Any value from the registry that returns an Ethereum address will be added to the verificationMethod array of the DID document with type EcdsaSecp256k1RecoveryMethod2020 and a blockchainAccountId attribute containing the address using CAIP10 Format.

Other verification relationships and service entries are added or removed by enumerating contract events (see below).

Controller Address

Each identifier always has a controller address. By default, it is the same as the identifier address, but the resolver MUST check the read only contract function identityOwner(address identity) on the deployed ERC1056 contract.

This controller address MUST be represented in the DID document as a verificationMethod entry with the id set as the DID being resolved and with the fragment #controller appended to it. A reference to it MUST also be added to the authentication and assertionMethod arrays of the DID document.

Enumerating Contract Events to build the DID Document

The ERC1056 contract publishes three types of events for each identifier.

  • DIDOwnerChanged (indicating a change of controller)
  • DIDDelegateChanged
  • DIDAttributeChanged

If a change has ever been made for the Ethereum address of an identifier the block number is stored in the changed mapping of the contract.

The latest event can be efficiently looked up by checking for one of the 3 above events at that exact block.

Each ERC1056 event contains a previousChange value which contains the block number of the previous change (if any).

To see all changes in history for an address use the following pseudo-code:

  1. eth_call changed(address identity) on the ERC1056 contract to get the latest block where a change occurred.
  2. If result is null return.
  3. Filter for events for all the above types with the contracts address on the specified block.
  4. If event has a previous change then go to 3

After building the history of events for an address, interpret each event to build the DID document like so:

Controller changes (DIDOwnerChanged)

When the controller address of a did:ethr is changed, a DIDOwnerChanged event is emitted.

event DIDOwnerChanged(
  address indexed identity,
  address owner,
  uint previousChange
);

The event data MUST be used to update the #controller entry in the verificationMethod array. When resolving DIDs with publicKey identifiers, if the controller (owner) address is different from the corresponding address of the publicKey, then the #controllerKey entry in the verificationMethod array MUST be omitted.

Delegate Keys (DIDDelegateChanged)

Delegate keys are Ethereum addresses that can either be general signing keys or optionally also perform authentication.

They are also verifiable from Solidity (on-chain).

When a delegate is added or revoked, a DIDDelegateChanged event is published that MUST be used to update the DID document.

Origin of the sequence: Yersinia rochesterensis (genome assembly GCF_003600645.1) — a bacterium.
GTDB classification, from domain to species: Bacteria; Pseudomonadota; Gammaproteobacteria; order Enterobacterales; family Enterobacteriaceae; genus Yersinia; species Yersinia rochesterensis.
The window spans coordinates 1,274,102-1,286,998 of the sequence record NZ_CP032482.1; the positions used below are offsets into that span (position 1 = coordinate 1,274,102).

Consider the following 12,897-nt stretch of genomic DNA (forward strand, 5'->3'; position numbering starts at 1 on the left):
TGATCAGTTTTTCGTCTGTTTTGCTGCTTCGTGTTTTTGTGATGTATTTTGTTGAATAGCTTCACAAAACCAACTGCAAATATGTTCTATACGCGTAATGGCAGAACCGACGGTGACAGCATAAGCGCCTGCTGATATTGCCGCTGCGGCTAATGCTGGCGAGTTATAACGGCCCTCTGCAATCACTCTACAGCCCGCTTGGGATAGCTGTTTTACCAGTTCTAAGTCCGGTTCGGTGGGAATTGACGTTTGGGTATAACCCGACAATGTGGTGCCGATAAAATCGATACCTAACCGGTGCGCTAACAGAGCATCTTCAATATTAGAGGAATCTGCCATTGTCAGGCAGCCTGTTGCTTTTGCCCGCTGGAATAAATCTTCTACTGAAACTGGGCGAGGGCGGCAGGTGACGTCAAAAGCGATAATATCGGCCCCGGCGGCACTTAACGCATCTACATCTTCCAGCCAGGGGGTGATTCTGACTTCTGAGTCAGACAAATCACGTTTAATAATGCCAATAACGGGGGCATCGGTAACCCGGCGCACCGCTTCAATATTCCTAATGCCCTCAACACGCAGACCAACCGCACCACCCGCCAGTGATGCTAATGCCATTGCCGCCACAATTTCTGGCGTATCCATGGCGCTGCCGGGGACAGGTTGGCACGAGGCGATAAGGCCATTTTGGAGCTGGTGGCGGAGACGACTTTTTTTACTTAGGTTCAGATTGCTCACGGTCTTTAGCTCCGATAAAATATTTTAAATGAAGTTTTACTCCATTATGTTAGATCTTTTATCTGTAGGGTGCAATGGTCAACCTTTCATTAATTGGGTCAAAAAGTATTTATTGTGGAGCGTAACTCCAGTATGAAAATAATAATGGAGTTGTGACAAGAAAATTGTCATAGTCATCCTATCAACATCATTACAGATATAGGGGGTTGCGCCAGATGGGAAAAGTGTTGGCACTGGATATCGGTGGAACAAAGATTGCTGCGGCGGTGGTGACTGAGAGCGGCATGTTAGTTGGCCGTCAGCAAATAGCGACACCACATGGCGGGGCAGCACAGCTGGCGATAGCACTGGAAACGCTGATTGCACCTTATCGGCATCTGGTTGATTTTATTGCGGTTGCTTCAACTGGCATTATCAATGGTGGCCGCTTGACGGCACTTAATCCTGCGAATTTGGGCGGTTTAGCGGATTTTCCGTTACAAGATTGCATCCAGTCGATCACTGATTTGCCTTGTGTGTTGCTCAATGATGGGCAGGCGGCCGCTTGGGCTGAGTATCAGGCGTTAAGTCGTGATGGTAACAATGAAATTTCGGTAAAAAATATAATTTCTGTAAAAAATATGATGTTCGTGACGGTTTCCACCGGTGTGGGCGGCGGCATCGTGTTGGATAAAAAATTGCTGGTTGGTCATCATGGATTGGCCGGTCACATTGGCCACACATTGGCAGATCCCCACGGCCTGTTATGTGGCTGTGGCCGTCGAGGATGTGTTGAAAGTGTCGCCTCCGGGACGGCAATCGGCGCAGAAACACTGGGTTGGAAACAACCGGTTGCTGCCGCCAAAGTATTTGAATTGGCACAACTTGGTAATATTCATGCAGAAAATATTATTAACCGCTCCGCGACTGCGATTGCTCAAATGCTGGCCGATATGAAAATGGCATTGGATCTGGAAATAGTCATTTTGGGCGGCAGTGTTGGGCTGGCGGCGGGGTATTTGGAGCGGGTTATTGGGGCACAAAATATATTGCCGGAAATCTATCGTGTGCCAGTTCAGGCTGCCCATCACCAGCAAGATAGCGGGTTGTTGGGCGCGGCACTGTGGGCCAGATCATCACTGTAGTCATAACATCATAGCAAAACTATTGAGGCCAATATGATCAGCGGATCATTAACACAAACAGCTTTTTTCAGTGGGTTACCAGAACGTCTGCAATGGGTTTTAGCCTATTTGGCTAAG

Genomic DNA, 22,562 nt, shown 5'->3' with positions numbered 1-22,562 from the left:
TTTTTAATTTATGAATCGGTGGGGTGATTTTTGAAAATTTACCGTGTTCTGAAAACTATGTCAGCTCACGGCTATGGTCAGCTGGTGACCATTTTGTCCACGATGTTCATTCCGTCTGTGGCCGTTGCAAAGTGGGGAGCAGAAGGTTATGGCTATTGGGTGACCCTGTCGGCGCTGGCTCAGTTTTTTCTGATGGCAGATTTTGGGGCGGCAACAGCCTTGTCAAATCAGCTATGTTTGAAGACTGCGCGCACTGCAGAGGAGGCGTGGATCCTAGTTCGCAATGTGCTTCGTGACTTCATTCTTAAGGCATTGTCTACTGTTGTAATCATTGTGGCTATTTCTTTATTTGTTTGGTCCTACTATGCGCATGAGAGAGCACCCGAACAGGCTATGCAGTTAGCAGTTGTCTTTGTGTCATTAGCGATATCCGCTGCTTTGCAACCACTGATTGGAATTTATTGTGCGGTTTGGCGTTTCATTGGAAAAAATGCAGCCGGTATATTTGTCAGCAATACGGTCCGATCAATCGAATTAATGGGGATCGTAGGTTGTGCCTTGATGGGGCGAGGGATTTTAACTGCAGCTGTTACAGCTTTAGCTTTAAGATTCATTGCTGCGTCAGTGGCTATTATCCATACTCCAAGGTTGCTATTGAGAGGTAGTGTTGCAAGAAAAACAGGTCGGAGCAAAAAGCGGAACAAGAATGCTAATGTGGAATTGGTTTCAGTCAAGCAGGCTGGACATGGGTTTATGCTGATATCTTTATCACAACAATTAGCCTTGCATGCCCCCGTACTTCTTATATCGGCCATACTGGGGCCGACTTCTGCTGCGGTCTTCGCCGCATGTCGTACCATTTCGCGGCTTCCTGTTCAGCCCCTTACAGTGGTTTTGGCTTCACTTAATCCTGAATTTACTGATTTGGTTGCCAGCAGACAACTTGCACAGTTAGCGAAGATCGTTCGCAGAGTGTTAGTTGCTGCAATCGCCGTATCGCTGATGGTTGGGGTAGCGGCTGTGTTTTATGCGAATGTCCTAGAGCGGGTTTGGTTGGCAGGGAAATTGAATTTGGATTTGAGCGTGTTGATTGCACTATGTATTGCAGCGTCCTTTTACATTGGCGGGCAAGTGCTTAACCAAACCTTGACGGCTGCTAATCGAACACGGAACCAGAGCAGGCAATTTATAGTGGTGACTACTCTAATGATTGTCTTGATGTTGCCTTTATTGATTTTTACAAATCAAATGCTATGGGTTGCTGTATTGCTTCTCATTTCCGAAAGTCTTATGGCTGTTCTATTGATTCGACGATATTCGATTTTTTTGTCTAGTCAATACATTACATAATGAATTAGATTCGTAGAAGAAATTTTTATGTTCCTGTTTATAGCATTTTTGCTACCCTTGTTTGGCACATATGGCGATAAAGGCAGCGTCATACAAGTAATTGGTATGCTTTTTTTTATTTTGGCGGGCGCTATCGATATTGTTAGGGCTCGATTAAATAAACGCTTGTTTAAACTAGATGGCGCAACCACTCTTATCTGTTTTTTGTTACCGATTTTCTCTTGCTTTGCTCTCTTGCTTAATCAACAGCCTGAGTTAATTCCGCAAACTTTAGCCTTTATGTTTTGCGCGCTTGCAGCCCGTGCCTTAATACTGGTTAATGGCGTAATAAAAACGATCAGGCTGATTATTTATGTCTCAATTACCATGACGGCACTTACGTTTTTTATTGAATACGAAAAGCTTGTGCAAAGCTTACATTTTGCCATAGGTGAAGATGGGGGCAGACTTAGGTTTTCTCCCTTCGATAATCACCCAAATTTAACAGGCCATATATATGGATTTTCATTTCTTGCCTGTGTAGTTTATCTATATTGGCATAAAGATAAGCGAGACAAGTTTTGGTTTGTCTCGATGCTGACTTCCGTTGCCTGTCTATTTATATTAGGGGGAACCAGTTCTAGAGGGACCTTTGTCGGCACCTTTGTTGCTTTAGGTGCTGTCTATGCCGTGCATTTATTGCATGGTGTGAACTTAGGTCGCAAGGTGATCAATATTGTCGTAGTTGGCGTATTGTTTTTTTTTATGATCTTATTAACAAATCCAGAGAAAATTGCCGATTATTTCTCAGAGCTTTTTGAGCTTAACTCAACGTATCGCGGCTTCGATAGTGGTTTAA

event DIDDelegateChanged(
  address indexed identity,
  bytes32 delegateType,
  address delegate,
  uint validTo,
  uint previousChange
);

The only 2 delegateTypes that are currently published in the DID document are:

  • veriKey which adds a EcdsaSecp256k1RecoveryMethod2020 to the verificationMethod section of the DID document with the blockchainAccountId(ethereumAddress) of the delegate, and adds a reference to it in the assertionMethod section.
  • sigAuth which adds a EcdsaSecp256k1RecoveryMethod2020 to the verificationMethod section of document and a reference to it in the authentication section.

Note, the delegateType is a bytes32 type for Ethereum gas efficiency reasons and not a string. This restricts us to 32 bytes, which is why we use the shorthand versions above.

Only events with a validTo (measured in seconds) greater or equal to the current time should be included in the DID document. When resolving an older version (using versionId in the didURL query string), the validTo entry MUST be compared to the timestamp of the block of versionId height.

Such valid delegates MUST be added to the verificationMethod array as EcdsaSecp256k1RecoveryMethod2020 entries, with the delegate address listed in the blockchainAccountId property and prefixed with eip155:<chainId>:, according to CAIP10

Example:

{
  "id": "did:ethr:0xf3beac30c498d9e26865f34fcaa57dbb935b0d74#delegate-1",
  "type": "EcdsaSecp256k1RecoveryMethod2020",
  "controller": "did:ethr:0xf3beac30c498d9e26865f34fcaa57dbb935b0d74",
  "blockchainAccountId": "eip155:1:0x12345678c498d9e26865f34fcaa57dbb935b0d74"
}
Non-Ethereum Attributes (DIDAttributeChanged)

Non-Ethereum keys, service endpoints etc. can be added using attributes. Attributes only exist on the blockchain as contract events of type DIDAttributeChanged and can thus not be queried from within solidity code.

event DIDAttributeChanged(
  address indexed identity,
  bytes32 name,
  bytes value,
  uint validTo,
  uint previousChange
);

Note, the name is a bytes32 type for Ethereum gas efficiency reasons and not a string. This restricts us to 32 bytes, which is why we use the shorthand attribute versions explained below.